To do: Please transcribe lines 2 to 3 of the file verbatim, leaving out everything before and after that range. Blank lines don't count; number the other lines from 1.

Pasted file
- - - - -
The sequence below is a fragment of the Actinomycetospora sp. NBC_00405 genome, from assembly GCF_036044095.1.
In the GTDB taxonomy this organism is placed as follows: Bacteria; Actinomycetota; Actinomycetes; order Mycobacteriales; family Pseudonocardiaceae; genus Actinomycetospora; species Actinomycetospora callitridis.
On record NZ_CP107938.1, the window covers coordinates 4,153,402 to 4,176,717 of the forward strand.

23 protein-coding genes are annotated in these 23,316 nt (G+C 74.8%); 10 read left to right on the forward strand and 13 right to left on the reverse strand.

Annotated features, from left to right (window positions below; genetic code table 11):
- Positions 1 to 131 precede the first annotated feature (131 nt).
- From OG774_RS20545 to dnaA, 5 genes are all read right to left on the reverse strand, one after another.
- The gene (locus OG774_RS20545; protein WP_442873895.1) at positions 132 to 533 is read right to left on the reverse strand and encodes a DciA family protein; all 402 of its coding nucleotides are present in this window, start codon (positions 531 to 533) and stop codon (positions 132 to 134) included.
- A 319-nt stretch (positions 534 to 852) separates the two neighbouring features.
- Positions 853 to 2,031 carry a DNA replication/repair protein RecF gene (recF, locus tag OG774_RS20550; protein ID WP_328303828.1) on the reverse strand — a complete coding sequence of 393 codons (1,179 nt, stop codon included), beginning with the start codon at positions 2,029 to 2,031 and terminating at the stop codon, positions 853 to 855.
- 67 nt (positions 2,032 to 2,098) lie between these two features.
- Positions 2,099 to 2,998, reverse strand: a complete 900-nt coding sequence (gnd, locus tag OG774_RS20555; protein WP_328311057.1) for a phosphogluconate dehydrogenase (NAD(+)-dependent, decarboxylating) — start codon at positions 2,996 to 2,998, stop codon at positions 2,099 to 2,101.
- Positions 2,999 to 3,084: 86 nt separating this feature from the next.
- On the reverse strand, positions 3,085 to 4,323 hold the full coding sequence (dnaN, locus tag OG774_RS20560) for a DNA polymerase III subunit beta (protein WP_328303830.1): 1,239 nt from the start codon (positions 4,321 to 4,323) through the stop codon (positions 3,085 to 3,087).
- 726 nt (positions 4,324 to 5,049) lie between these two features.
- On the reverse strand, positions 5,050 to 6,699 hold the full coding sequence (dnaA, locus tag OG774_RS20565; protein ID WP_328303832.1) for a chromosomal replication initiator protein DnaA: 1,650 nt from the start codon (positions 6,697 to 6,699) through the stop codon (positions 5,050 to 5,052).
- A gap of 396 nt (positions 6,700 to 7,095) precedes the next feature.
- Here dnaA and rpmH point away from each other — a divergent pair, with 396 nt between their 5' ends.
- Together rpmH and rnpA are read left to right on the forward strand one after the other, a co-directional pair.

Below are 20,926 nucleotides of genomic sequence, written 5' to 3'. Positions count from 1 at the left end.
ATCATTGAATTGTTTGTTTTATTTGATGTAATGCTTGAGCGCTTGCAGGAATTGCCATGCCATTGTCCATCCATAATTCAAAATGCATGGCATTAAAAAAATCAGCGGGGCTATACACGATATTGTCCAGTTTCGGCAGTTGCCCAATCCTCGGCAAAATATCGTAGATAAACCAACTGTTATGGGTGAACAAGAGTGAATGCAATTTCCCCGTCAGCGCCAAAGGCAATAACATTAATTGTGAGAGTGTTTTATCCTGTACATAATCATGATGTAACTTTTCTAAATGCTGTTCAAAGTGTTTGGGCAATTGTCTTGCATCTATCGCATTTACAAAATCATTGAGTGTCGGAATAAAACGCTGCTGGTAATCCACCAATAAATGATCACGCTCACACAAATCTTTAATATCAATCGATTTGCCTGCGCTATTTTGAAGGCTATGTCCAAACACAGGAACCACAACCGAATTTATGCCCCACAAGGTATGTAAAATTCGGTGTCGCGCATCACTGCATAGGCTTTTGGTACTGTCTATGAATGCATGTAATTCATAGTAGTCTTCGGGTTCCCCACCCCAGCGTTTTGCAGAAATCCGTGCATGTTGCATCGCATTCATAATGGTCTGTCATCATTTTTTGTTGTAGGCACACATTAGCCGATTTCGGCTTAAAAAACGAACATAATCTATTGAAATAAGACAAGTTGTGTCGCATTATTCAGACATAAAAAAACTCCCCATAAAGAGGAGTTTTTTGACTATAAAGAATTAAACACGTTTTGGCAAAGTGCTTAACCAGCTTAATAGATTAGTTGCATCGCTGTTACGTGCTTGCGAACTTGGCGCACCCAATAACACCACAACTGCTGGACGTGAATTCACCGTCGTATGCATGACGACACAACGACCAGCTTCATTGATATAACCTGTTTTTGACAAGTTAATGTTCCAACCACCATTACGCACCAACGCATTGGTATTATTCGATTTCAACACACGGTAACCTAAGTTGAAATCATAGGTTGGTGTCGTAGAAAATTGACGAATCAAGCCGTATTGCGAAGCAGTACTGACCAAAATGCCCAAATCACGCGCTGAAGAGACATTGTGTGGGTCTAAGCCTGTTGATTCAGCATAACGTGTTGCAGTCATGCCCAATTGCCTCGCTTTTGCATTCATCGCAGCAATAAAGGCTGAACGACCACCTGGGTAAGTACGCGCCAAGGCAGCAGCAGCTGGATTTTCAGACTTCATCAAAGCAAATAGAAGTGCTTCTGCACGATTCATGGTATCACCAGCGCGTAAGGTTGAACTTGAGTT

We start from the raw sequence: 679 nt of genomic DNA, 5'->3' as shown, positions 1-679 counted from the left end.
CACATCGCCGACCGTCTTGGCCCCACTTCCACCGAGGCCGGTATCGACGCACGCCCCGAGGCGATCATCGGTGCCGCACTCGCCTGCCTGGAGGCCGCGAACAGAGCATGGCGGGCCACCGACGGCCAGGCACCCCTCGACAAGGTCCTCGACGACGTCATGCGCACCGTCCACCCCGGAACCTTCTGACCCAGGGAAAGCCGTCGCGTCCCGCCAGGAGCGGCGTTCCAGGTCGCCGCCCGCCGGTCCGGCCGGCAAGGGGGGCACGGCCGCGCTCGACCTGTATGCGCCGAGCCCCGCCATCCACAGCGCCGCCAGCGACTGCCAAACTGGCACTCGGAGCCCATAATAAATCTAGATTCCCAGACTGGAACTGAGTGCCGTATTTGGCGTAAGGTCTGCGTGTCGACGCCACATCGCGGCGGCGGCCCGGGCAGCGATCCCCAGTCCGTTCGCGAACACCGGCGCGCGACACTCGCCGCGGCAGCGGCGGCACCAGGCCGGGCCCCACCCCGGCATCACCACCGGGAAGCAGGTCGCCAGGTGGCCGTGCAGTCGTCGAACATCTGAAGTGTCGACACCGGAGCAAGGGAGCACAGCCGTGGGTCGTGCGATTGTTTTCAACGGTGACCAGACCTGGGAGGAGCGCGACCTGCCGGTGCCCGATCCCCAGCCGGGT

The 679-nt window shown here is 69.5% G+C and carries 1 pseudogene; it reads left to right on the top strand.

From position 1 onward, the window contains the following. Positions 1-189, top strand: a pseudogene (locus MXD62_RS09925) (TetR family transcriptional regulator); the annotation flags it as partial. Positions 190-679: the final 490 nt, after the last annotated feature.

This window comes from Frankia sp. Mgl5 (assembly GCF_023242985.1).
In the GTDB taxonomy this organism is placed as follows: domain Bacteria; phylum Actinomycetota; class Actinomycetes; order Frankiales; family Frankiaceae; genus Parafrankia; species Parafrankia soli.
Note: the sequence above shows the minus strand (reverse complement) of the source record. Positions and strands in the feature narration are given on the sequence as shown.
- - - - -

In the GTDB taxonomy this organism is placed as follows: Bacteria; Actinomycetota; Actinomycetes; order Mycobacteriales; family Pseudonocardiaceae; genus Actinomycetospora; species Actinomycetospora callitridis.
On record NZ_CP107938.1, the window covers coordinates 4,153,402 to 4,176,717 of the forward strand.